STOCKHOLM: Truck maker Scania is cutting production and jobs in Europe after sluggish demand in its biggest market led it to miss quarterly profit forecasts despite a surge in orders from Brazil.
The Swedish group, majority-owned by Germany’s Volkswagen, said it was reducing daily production in Europe by 15 per cent in the first quarter, with the loss of around 700 jobs.
The move is likely to set the tone for rivals across the region, where demand for commercial vehicles has crumbled amid prolonged economic weakness.
Industry data this week showed European sales of heavy trucks such as Scania’s flagship R-series fell 9.4 per cent last year and tumbled more than 20 per cent in December. Fiat Industrial, parent of rival truck maker Iveco, posts results on Thursday. Germany’s Daimler, MAN SE and Sweden’s Volvo all report next week.
Scania said its fourth-quarter operating profit fell to 2.17 billion Swedish crowns ($340 million) from 2.74 billion in the same period the previous year, missing analysts’ mean forecast of 2.48 billion in a Reuters poll.
The group, which made about a half of its truck deliveries to Europe last year, said order intake in the region was unchanged in the fourth quarter, but its overall operating margin fell to its lowest for three years.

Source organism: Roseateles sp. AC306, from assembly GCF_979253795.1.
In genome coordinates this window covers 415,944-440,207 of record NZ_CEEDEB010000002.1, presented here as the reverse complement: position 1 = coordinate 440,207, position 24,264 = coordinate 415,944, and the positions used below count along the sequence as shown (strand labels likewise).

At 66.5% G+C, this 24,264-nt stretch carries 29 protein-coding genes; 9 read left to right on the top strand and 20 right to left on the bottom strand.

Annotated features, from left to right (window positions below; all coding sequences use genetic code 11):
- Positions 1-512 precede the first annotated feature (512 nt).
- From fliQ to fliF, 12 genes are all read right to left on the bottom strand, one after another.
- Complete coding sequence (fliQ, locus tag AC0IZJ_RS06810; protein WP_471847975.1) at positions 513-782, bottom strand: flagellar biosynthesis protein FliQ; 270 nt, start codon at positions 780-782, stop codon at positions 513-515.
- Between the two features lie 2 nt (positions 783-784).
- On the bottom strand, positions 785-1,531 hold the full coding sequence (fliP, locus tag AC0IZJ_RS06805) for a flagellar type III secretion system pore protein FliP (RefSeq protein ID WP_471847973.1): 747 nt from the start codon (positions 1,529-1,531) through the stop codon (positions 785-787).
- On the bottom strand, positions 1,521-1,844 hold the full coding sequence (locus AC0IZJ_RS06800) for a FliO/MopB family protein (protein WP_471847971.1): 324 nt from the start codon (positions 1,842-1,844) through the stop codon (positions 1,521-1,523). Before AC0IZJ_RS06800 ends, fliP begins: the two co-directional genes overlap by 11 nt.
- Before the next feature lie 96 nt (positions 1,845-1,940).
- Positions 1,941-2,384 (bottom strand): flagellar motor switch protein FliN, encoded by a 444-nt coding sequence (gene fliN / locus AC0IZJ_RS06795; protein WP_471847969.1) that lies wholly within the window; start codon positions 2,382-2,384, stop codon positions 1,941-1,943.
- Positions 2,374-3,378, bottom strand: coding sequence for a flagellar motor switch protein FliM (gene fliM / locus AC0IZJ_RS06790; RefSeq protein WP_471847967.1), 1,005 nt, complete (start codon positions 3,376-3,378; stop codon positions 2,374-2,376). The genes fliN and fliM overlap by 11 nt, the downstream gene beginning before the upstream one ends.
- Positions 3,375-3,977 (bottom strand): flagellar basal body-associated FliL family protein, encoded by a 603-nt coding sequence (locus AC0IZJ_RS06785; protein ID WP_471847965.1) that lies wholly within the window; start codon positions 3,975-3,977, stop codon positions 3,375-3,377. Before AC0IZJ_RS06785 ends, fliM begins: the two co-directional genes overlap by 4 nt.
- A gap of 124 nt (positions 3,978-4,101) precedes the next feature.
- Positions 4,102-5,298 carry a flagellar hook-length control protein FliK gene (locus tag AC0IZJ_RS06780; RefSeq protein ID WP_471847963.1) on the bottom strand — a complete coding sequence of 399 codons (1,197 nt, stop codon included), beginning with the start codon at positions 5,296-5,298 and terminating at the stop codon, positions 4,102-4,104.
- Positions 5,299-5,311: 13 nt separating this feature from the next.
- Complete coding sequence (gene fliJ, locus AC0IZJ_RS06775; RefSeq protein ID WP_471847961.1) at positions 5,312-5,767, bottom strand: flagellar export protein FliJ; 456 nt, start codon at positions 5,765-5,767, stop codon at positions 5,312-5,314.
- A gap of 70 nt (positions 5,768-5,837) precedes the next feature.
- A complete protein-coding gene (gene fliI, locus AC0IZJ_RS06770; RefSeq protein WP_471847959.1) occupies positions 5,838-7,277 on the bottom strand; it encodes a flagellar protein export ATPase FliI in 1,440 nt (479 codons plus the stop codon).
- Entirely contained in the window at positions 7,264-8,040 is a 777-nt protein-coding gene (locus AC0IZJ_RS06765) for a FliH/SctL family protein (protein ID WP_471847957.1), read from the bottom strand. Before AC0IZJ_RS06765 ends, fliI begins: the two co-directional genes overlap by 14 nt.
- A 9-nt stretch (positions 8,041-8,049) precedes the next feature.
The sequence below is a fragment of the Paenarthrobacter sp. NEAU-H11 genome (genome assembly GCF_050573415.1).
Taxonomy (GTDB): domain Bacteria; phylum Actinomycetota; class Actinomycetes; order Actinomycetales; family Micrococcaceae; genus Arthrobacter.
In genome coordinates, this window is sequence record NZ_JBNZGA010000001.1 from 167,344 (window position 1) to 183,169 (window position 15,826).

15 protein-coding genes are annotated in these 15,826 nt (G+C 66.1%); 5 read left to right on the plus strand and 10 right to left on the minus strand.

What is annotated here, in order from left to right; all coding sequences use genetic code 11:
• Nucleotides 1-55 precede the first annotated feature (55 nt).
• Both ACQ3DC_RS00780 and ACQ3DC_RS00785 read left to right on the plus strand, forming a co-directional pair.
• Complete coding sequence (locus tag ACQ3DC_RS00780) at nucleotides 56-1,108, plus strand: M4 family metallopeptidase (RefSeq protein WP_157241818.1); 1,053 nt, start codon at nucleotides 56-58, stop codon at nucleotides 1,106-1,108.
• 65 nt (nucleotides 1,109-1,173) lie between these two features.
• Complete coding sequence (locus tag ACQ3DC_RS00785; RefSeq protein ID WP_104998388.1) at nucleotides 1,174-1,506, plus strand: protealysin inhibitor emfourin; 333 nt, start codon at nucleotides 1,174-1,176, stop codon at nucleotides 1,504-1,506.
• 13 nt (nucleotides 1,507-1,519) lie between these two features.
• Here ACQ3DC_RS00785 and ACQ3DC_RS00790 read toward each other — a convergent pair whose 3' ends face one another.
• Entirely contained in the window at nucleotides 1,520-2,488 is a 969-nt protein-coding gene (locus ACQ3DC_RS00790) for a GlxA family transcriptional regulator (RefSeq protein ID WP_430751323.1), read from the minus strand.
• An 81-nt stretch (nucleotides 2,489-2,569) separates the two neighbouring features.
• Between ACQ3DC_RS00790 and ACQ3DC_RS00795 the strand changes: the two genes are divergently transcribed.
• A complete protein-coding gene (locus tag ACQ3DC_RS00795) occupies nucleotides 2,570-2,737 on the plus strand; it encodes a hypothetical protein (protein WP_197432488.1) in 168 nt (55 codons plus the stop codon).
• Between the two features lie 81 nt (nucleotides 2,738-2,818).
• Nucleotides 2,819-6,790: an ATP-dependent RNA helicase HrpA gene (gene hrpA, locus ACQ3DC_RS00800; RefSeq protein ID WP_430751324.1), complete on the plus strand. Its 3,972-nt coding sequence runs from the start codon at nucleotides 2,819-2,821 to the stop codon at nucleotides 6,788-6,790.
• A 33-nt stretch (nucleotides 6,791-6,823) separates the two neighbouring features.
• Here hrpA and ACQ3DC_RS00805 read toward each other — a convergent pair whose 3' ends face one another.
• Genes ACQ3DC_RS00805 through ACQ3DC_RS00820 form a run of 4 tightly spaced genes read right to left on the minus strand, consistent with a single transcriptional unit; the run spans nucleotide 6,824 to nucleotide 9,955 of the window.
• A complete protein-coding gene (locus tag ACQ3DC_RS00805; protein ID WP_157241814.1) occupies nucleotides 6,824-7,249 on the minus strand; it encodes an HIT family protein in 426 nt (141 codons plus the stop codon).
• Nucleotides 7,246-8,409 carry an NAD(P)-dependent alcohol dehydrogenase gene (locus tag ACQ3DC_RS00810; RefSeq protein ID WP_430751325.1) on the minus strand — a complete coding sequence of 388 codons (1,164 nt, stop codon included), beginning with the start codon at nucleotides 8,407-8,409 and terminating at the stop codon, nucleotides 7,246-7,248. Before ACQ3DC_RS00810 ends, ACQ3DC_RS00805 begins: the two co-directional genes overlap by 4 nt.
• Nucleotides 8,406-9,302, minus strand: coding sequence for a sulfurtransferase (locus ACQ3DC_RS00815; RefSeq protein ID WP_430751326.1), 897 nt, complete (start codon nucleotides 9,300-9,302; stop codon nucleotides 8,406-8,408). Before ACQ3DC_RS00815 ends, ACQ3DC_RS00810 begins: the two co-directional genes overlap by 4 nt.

“The big disappointment during the quarter was profitability which I would say has to do with them being forced to give discounts on trucks and scale back of inventories,” Handelsbanken Capital Markets analyst Hampus Engellau said.
Scania shares were down 1.3 per cent to 136.3 crowns within a European automotive index down 0.2 per cent. Mirroring the car industry, truck makers have been stepping up efforts to forge tie-ups to help them shoulder the costs of developing new vehicles to meet tougher environmental rules.
Last week, Scania’s larger domestic rival Volvo laid claim to having overtaken the position of Daimler as the world’s biggest heavy truck maker by striking a joint venture with China’s Dongfeng Motor Group Co. Scania, for its part, is in co-operation talks with MAN SE at the behest of Volkswagen, the auto giant that is parent company to both companies and which hopes to create a truck group strong enough to take on Volvo and Daimler.
Scania said it had taken steps to boost efficiency by rejigging its service network in some European markets, while it was also cautious about hiring throughout the group.
Across the Atlantic, though, things are looking better for the Swedish company, whose flexible production system and a focus on top-of-the-range vehicles has made it generally the most profitable of the major truck-making firms.
Orders in Latin America nearly doubled on the back of strong demand in Brazil and Scania said capacity utilisation in its production there was expected to rise in the early part of this year.
As a result, the company said overall orders for its trucks and buses jumped 24 per cent in the quarter, much better than the 9 per cent gain seen by analysts.